Timeline: Born February 11, 1973 in Menomonie, Wisconsin - moved to New York City in 1991 and played dance classes, comedy sports, theatre pits, and in the New York Tango Trio with Raul Jaurena and Pablo Aslan - studied with Fred Hersch, then Sophia Rosoff - became music director of Mark Morris Dance Group in 1998 - was part of late-'90s indie jazz scene along with Bill McHenry, Jeff Williams, Reid Anderson and others, mainly documented on Fresh Sound New Talent, thanks to Jorge Rossy -- worked as a sideman with Kurt Rosenwinkel and Mark Turner in 2000/2001.
The Bad Plus with Anderson and Dave King formed in 2001, the Billy Hart Quartet with Turner and Ben Street formed in 2003, Do the Math debuted in 2005, and in recent years Iverson has collaborated with Charlie Haden, Paul Motian, Bill Frisell, Tim Berne, Hank Roberts, Albert "Tootie" Heath, Larry Grenadier, Jorge Rossy, Lee Konitz, and Sam Newsome.
I reside in Park Slope with my wife Sarah Deming. After jazz and classical music, my main interests are crime fiction and cult television.
(photo by Cristina Guadalupe)
A work in progress! Just for fun, here are twenty recorded piano performances that are the best I could do at the time. In chronological order, beginning in 1998:
"Imagination is Important" (Dirty Show Tunes) I'm rushing like crazy, but still it's a vibe. My peers were impressed, I remember that.
"Lullaby" (The Minor Passions) Lots of incredible Billy Hart on this record. I can't listen to it anymore, but this track felt pretty special at the time.
"In Love In Vain" (Live At Smalls) This isn't good piano playing, exactly, but it sure doesn't sound like anybody else. Bill and I should have kept this genre going.
"'Round Midnight" (Guilty) As far as I know, this was the first recording of this song with the correct changes since Monk's. Apparently some consider this to be my best jazz performance on record, although for me the more recent music with Tootie Heath is at a much higher level.
"Boo-Wah" (These Are the Vistas) TBP linked up and consecrated several dimensions of what I was trying to accomplish. One of those dimensions was composition: there were better live versions of my best tune of the era, but the studio version of "Boo-Wah" with stellar Tchad Blake production definitely gets the point across. The whole album still sounds fresh to me. I will forever remain indebted to Reid and Dave.
"Iron Man" and "Layin' a Strip for the Higher-Self State Line" (Give) Give me credit for serious outlandishness. The boogie on Dave's tune is pretty solid piano playing: I don't think I ever played it as good live. (Ditto for his later jump tune "1980 World Champion" on Prog.)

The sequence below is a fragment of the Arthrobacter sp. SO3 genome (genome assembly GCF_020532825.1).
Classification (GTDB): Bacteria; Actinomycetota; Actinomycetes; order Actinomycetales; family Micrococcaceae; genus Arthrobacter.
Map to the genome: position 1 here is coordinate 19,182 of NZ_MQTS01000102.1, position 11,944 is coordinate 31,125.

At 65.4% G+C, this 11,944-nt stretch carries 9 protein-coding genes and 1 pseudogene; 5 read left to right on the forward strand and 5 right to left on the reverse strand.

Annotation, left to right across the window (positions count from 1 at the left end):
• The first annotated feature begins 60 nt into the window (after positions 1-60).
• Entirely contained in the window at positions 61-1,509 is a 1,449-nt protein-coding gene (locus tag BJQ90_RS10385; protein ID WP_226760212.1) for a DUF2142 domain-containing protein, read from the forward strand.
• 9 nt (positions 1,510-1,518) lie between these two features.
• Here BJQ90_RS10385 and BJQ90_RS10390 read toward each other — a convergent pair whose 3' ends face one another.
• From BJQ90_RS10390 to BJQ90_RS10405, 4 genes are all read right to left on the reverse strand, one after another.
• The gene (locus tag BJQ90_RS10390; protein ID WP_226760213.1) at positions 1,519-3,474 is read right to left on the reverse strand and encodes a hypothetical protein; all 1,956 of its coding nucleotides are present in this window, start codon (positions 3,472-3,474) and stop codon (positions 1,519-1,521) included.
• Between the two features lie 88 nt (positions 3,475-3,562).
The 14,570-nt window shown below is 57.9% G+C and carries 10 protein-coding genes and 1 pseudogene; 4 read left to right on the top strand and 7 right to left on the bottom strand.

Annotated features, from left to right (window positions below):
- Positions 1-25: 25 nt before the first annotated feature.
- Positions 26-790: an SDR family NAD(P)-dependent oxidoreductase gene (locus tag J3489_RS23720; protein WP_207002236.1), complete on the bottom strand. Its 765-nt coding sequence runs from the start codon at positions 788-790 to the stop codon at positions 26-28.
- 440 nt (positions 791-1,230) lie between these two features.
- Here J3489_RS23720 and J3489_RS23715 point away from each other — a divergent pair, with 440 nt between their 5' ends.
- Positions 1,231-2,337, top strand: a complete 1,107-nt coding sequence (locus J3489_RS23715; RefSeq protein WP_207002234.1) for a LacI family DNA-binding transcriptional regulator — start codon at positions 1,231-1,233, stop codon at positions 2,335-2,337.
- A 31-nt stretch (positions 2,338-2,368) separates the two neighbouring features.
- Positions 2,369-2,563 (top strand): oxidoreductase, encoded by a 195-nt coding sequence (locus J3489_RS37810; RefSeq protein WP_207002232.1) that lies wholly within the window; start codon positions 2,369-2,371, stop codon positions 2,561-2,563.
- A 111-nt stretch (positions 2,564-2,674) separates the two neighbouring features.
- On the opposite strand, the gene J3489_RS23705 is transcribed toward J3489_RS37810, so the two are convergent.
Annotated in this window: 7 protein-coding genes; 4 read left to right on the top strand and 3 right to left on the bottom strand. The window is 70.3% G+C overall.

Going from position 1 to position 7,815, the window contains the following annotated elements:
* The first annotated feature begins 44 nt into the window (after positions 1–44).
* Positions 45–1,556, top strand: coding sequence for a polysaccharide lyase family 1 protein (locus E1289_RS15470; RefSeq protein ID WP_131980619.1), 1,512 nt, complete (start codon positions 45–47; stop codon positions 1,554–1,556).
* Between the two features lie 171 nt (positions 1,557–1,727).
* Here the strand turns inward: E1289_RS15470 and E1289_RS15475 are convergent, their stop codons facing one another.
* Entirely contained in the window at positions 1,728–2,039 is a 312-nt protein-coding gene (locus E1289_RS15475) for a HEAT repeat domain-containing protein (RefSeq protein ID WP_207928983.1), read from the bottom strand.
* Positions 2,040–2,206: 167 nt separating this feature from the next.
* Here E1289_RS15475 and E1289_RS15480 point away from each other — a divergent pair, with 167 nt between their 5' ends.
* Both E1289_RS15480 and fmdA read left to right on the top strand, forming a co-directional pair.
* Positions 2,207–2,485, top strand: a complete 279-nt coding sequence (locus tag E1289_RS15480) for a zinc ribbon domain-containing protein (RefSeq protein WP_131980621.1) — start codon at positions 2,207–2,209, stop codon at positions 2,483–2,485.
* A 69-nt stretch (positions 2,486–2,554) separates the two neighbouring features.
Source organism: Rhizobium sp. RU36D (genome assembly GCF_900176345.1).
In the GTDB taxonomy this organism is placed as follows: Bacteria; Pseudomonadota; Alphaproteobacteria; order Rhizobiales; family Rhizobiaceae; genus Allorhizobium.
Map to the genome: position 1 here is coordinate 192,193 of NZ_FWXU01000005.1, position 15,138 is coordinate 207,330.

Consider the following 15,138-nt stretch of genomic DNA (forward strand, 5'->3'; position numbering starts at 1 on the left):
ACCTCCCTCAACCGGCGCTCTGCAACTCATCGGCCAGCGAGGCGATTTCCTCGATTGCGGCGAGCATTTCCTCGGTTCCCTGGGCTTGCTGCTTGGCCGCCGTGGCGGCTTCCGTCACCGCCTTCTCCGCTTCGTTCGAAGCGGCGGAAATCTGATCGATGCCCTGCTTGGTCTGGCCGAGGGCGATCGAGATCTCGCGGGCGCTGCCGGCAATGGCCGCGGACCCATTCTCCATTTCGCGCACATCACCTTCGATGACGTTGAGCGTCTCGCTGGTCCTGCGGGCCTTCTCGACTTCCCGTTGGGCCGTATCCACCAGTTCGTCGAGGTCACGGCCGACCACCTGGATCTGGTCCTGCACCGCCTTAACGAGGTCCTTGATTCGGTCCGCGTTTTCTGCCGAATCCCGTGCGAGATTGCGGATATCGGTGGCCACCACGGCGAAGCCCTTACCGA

"Silence is the Question" and "Heart of Glass" (Blunt Object) TBP live at this time tried to break pianos.
"Prehensile Dream" and "Lost of Love" (Suspicious Activity) Two of Reid's greatest songs came out perfectly on this album. I seem to be in the right space here, and haven't always found my way back.
"Good Bait" (Live at Smalls) Still getting this style together, but it is on its way. Tootie is awesome. More to come.
"It's Easy To Remember" (bootlegged at the end of "The Paradox of Continuity") I had planned to make a record with Motian but didn't get there in time. Guillaume Hazebrouck transcribed both hands: It's interesting to see some of what I do looks like.
“Ohnedaruth" and "Nostalgia For the Impossible" (All Our Reasons) A thrill to work with an A-class piano and Manfred Eicher. Comparing "Nostalgia" with "Lullaby" shows how much I've grown.
"In Stitches" (Made Possible) Our most minimalism-influenced album. The moments when the harmony leaves the key are really nice.
"The Charleston" and "Stompin' At the Savoy" (Tootie's Tempo) I'm interesting in going backwards as well as forwards. It still sounds like me when I play these old tunes, though. The records with Tootie showcase the brilliance of Ben Street.
"Amethyst" (One Is the Other) I wish some of the spaces Billy Hart and I have gotten to live were documented. However the duo on this track really is pretty cool.
My performance on The Rite of Spring is not perfect; no one knows this more than me. (Reid and Dave do play rather perfectly, dammit.) However, the job of integrating modernist classical music into jazz is one of my main concerns, and naturally this is exhibit A.
The forthcoming TBP album Inevitable Western has some of my best piano playing on record. A work in progress. Thanks for listening, thanks for reading.